In commemoration of Zain Al-Saqqaf [Archives:2004/768/Culture]

August 30 2004

By Bassam Jamil Al-Saqqaf
For the Yemen Times

A republished interview with the poet and intellect Zain Al-Saqqaf – interviewed by the Al-Hadharem Bulletin, and first published by the Charitable Al-Hadharem Youth Fund in 1999.
A man of letters with a lofty head and outstanding in the intellectual and literary scene in our country.
In the cultural realm his voice is distinctive and effective, he is a pillar in the institutional and organizational structure of the Yemeni Intellectual and Writers Union. We visited him at his office and he welcomed us warmly, and delivered an interesting speech full of feeling and emotion.

Q: Where did you begin your poetic career?
A: My first attempts at poetry were during my study in Egypt at Cairo University, in the early 1960s.
My friends and colleagues encouraged me, and I got the confidence to publish some of my work in Yemeni newspapers and magazines. It was appreciated which encouraged me to keep diversifying.
The presidential elections are a confused and distorted process of a long and tiring path
I have written many models to originate the new literary genre, free-verse poem (oksoudah).

Q: Could you give us a glimpse of your life
A: The first part of my basic education took place in Ethiopia where I lived with two families. I was influenced by the late Sheikh Ahmed Hamid Awn, the principal and founder of the Arab and Muslim community school. There was also the Community School and its active headmaster Ja'afar Al-Mihdhar. I completed basic education in other places including my village (Al-Hadharem).
I lived in Jeddah, Saudi Arabia, for two years and was cared for by my elder brother. I left for Cairo in 1958 for high school and university. I majored in economy and political science and, on returning to Yemen late 1966, I worked at the Monetary Monitoring Authority (before establishing the Central Bank of Yemen).
Then, I was appointed as a Yemen's representative in Cairo at the Economic Unity Council until 1971. After that, I held the position of director of the Central Bank of Yemen (CBY), Taiz branch.
In 1973, I worked at the general administration of the CBY; in 1975 held the post of secretary of the Ministry of Information and Culture; in 1978 restored my earlier position at the CBY; and since 1980 I have been holding the position of general director of the Banking Studies Institute.

Q: One of your creative works speaks about “Quhfat Al-Wakd.” How strong is your link to your village (Al-Hadharem) and what is the remarkable characteristic of Quhfat Al-Wakd?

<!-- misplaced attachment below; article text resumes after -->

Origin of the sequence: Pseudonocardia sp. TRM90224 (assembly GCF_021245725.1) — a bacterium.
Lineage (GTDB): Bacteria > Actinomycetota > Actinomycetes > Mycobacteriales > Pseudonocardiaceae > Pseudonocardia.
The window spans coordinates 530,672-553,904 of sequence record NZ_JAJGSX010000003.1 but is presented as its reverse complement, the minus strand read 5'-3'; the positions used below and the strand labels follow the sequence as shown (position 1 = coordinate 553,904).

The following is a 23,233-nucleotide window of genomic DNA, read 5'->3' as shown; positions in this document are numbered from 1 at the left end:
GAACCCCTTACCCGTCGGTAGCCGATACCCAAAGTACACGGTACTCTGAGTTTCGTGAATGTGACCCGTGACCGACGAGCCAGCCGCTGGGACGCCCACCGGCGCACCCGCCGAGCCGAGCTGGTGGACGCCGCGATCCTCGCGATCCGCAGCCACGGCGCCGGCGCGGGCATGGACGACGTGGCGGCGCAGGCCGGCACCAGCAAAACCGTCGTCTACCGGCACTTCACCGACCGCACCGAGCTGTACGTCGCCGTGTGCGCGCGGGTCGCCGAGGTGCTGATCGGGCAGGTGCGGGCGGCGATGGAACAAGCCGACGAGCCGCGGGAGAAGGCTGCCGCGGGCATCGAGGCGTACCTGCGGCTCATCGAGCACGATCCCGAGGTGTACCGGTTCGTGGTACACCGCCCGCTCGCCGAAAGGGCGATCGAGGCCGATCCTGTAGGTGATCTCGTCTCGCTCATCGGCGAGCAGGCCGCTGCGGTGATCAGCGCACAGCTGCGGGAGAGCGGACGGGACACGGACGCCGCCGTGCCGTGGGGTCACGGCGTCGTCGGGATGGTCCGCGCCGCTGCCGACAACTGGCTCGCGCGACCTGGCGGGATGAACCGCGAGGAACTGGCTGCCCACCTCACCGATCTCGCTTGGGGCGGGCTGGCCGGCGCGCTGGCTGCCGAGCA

A: In the '70s and '80s, I chose to write various unique literary texts such as “The Way to Quhfat Al-Wakd” which is associated with childhood memories. Quhfat Al-Wakd was a place close to our house, and my yearning for it excites sentimental states, and releases a store of dear memories: changes in nature – sunrise and sunset – rain and thunder, that shakes the mountain – mist and seasons – agriculture – grilled grain ears and harvesting – racing on donkey back – feasts, weddings and funerals – religious festivals – majthoobs and chanters who roam around villages at harvest time – the suffering of parting and sad parting songs – celebrations of arrival.
Life, people, and relations were simple, easy and intimate. Dreamy romantic breaths – as my friends perceived in my poetry – might originate in the tremendous influence of the village on myself, for it has shaped my mood and personality since an early age.
I still remember late Abdullah Abdulhabib Al-Mansoub when he surprised me with a question. “Parse Quhfat Al-Wakd,” he said jokingly. He was famous for irony, and knew my interest in Arabic and its grammar. Since then, Quhfat Al-Wakd has been planted in my mind, reviving at times dreams, memories, meanings and signs taking on fertile colors of expression that vanish only to reappear.
Al-Hadharem means much to me: kinship, tenderness, and sincerity. It is home to my soul, and my mother's warm lap. It has bestowed on me love, and taught me self-confidence.

Q: “An Adorer Since the Morning” is one of your nice and famous poems. We listen to it sung by artist and musician Ahmed Fathi. Do you have other sung lyrics?